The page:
12 Aug 2019

The ITTF World Tour Grand Finals ever closer, the halfway point on the calendar passed, the forthcoming 2019 Asarel Bulgaria Open presents a major opportunity for players to enhance their chances of gaining a place in the prestigious end of year tournament.

Play in Panagyurishte commences with two days of qualification on Tuesday 13th August.

by Ian Marshall, Editor

Sensationally the winner at the Grand Finals last December in Incheon, Japan’s Tomokazu Harimoto heads the men’s singles seeding in Panagyurishte. Presently on the standings, he is named at no.5 (506 points); he not may quite be mathematically certain of a place in the Grand Finals but a good performance, justify his status and he will be virtually home and dry.

He is listed ahead of Germany’s Dimitrij Ovtcharov; the Japanese duo of Koki Niwa and Jun Mizutani being the next in line. All three are somewhat on the brink, Dimitrij Ovtcharov, the winner in Panagyurishte in 2017, stands at no.15 (200 points), being behind Jun Mizutani, listed at no.12 (264 points) but ahead of Koki Niwa at no.18 (174 points).

Dimitrij Ovtcharov is the no.2 seed in the men’s singles event (Photo: Rémy Gros)


Korea Republic’s Lee Sangsu is the no.5 seed followed by England’s Liam Pitchford, a player aiming to find the form of last year when, in the opening round, he beat China’s redoubtable Ma Long; Hong Kong’s Wong Chun Ting and Vladimir Samsonov of Belarus complete the top eight names.


All have some work to do if they are to compete in the Grand Finals. Wong Chun Ting is on the borderline, he is named on the standings at no.16 (198 points), being ahead of Lee Sangsu at no.19 (166 points) and Liam Pitchford at no.22 (124 points). They are in striking distance of qualification; for Vladimir Samsonov, he needs to turn back the clock back to 1997 when he won at the second ever Grand Finals in Hong Kong. On the standings he is named at no.38 (56 points).

It is a similar situation for the one further player on duty in Panagyurishte, who has secured the men’s singles title at the Grand Finals. Chinese Taipei’s Chuang Chih-Yuan, who won the 2002 version in Stockholm, is listed at no.28 (74 points); in Bulgaria he is the no.15 seed. It will take a major effort from the now 38 year old, who has now slipped to no.36 on the men’s world rankings.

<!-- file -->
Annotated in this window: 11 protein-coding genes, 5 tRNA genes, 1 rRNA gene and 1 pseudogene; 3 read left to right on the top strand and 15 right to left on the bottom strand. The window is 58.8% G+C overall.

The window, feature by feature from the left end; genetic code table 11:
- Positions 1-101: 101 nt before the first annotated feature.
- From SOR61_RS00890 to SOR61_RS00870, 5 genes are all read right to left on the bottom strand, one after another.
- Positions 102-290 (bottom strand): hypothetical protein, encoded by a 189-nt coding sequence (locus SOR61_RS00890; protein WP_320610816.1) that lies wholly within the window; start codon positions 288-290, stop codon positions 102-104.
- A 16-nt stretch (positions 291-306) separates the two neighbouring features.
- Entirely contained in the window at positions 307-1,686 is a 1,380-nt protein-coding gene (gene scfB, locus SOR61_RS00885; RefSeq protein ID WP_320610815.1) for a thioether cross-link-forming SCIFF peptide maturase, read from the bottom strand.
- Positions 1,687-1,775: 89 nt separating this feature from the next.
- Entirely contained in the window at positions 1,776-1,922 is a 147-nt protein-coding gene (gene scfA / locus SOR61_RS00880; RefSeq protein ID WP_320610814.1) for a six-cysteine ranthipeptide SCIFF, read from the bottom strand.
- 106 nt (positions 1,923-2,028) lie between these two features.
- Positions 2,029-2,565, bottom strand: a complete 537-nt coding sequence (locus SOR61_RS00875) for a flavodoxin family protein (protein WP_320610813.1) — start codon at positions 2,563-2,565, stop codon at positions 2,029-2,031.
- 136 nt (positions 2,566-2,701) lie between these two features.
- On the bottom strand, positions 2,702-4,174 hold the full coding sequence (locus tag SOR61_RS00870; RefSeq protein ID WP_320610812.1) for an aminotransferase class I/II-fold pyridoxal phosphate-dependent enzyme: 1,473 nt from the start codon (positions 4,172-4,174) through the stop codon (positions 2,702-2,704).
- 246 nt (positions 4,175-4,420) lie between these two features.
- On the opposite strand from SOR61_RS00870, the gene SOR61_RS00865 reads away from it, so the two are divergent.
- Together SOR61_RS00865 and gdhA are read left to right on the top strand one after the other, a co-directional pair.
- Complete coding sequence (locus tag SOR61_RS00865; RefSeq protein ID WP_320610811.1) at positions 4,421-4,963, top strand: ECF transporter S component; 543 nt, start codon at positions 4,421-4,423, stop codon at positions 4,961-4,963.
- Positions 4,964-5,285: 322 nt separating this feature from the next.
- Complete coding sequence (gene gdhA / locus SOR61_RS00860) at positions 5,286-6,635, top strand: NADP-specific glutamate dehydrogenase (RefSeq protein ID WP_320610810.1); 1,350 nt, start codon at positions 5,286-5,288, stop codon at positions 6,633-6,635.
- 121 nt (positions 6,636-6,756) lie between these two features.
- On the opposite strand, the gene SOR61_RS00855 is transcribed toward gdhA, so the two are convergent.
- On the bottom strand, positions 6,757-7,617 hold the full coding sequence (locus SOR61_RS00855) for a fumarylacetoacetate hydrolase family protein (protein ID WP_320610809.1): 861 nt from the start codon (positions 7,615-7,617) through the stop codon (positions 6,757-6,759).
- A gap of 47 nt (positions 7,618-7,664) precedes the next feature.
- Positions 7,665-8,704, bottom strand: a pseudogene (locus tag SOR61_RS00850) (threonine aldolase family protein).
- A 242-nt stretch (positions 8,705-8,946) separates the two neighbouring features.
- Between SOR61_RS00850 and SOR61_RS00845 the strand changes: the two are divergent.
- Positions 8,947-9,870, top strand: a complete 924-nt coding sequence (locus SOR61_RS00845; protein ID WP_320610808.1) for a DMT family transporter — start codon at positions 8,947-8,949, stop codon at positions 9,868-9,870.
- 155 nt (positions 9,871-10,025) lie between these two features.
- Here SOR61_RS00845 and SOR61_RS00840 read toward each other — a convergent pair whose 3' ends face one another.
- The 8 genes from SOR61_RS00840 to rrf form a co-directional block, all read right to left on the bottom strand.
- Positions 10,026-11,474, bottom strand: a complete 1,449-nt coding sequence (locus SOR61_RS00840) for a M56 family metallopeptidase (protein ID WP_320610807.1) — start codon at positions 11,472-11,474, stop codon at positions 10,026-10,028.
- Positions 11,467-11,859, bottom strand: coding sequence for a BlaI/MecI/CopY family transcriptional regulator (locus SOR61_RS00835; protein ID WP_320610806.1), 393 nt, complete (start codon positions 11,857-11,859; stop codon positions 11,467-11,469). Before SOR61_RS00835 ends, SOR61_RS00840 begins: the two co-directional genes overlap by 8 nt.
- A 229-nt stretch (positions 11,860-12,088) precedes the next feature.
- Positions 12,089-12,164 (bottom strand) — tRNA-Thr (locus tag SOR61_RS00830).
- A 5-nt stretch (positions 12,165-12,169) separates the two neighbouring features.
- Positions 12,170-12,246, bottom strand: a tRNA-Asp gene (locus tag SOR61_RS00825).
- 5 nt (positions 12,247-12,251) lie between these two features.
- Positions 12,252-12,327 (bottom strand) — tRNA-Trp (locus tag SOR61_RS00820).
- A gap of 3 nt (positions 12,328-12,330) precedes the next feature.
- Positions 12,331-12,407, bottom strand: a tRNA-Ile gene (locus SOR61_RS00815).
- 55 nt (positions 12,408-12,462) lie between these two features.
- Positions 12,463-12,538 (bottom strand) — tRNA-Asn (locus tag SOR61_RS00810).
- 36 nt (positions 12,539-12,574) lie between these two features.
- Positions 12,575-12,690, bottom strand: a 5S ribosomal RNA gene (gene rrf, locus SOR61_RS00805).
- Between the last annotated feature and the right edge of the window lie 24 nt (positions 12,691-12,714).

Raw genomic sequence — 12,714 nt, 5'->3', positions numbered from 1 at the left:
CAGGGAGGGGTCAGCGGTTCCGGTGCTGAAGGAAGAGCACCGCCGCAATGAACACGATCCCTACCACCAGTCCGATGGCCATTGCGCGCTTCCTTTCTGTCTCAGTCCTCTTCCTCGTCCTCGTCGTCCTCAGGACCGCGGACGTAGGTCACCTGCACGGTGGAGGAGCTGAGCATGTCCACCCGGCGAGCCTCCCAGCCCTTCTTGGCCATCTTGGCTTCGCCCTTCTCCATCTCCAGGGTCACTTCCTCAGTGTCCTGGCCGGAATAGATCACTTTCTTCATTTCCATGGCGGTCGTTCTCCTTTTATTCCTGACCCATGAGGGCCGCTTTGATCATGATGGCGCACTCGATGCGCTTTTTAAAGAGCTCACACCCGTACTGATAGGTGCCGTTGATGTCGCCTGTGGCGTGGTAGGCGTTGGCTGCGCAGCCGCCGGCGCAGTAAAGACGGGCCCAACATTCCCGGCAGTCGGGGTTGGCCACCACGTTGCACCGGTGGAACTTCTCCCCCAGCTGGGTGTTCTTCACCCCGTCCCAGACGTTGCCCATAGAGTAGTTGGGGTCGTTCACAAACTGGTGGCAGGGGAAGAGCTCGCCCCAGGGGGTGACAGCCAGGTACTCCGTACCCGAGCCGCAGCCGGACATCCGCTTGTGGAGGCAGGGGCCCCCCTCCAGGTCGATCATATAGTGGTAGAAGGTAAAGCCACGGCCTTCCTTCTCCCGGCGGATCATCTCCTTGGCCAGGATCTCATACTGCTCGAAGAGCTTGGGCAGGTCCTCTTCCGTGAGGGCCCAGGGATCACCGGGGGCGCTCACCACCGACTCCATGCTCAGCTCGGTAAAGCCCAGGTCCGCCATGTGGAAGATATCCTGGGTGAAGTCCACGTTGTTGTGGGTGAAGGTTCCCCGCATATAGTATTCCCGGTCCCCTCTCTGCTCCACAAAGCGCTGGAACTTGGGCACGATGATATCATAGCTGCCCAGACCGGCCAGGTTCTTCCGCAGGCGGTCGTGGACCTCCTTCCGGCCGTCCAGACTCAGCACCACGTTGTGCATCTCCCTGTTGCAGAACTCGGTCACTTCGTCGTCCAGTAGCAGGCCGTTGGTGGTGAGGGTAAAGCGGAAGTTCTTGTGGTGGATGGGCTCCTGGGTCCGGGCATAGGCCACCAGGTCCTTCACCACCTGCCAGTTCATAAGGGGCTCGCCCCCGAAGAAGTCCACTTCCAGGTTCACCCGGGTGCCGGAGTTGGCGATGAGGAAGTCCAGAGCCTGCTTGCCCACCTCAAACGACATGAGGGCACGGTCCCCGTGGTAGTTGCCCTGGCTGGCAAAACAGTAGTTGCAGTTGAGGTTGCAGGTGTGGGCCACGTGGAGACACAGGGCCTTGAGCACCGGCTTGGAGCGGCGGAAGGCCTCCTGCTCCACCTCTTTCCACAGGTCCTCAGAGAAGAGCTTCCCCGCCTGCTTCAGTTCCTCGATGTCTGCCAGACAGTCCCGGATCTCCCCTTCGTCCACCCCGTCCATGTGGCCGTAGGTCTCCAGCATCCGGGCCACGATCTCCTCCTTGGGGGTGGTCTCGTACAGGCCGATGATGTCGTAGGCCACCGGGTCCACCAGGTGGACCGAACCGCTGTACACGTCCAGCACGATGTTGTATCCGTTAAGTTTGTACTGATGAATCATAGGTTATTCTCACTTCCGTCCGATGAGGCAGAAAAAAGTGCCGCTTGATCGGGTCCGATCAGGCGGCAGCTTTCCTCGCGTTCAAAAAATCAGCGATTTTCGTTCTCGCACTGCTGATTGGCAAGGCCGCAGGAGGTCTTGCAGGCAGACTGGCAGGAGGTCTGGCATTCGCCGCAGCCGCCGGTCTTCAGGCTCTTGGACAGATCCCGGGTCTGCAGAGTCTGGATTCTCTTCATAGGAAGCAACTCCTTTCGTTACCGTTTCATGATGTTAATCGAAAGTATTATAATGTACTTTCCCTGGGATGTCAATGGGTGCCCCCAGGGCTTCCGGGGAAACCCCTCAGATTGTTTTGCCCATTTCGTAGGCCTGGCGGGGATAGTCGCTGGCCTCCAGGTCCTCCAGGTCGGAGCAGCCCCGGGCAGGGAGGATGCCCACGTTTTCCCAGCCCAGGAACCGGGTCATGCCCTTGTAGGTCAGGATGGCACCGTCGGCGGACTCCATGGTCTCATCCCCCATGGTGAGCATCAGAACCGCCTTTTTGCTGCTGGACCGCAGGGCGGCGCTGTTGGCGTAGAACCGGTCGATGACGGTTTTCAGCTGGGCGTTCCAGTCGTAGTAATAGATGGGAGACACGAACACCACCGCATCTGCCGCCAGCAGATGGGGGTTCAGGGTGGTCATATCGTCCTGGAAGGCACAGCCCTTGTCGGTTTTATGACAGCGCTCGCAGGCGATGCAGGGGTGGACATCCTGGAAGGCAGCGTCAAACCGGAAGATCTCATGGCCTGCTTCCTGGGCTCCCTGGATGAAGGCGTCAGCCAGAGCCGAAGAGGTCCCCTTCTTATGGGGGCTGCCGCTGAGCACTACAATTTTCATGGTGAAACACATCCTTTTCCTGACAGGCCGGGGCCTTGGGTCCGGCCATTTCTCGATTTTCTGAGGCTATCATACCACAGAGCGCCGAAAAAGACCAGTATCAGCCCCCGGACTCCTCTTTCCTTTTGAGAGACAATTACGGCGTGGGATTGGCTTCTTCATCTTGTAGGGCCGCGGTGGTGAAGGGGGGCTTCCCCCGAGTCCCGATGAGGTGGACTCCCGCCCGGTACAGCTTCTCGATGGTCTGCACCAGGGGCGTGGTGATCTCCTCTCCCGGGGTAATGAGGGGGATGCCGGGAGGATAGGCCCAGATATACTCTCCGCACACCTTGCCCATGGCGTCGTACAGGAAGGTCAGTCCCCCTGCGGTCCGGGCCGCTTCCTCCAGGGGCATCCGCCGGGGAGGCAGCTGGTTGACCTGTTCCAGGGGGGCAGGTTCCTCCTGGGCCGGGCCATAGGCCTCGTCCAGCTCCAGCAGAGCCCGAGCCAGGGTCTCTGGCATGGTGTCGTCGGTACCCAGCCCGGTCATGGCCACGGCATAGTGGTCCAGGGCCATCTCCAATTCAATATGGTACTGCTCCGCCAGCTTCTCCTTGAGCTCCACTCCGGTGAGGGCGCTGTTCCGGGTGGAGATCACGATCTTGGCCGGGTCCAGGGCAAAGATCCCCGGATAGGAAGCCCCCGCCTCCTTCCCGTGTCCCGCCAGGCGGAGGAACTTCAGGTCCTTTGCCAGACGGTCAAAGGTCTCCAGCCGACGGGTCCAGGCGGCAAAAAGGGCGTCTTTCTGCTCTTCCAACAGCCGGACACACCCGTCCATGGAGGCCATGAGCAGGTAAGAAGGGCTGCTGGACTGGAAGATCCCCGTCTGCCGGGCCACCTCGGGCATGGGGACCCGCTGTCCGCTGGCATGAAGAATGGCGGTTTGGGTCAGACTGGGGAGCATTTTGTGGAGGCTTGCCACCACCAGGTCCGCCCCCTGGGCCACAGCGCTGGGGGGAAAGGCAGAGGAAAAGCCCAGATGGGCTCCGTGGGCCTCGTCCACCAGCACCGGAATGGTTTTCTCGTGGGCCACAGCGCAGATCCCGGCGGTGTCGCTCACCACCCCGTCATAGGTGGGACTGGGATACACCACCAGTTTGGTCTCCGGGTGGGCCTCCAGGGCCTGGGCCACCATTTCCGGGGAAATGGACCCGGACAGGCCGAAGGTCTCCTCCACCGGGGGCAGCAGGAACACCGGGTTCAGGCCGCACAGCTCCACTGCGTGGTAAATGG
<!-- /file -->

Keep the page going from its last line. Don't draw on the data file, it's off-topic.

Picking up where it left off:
Chuang Chih-Yuan once again flying the flag for Chinese Taipei (Photo: Alvaro Diaz)


A place in the Grand Finals is long shot for both Chuang Chih-Yuan and Vladimir Samsonsov; less so for Korea Republic’s Jeoung Youngsik, the no.9 seed in Panagyurishte; on the standings he is named at no.20 (138 points). Furthermore, Jeoung Youngsik is very much a player in form; one month ago he beat China’s Fan Zhendong on home soil at the quarter-final stage of the men’s singles event at the ITTF World Tour Shinan Korea Open.

Twice the champion

Good performances and chances enhanced, it is the same in the women’s singles, Japan’s Kasumi Ishikawa the winner in Bulgaria in both 2015 and 2017, is the top seed, followed by colleagues Mima Ito and Miu Hirano. Presently on the women’s singles standings, Mima Ito is at no.6 (681 points), Miu Hirano one place below (429 points). Kasumi Ishikawa, who won at the Grand Finals in 2014 in Bangkok, is at no.10 (372 points).

Further down the list and looking very much an outside candidate for a place in the Grand Finals is the Korea Republic’s Suh Hyowon; the no.4 seed in Panagyurishte, she is presently at no.24 (114 points), alongside Austria’s Sofia Polcanova and two places behind Romania’s Bernadette Szocs (122 points). In Bulgaria, Sofia Polcanova is the no.10 seed, Bernadette Szocs, the no.9 seed.

Kasumi Ishikawa aiming for a third women’s singles title in Bulgaria (Photo: courtesy of Japan Table Tennis Association)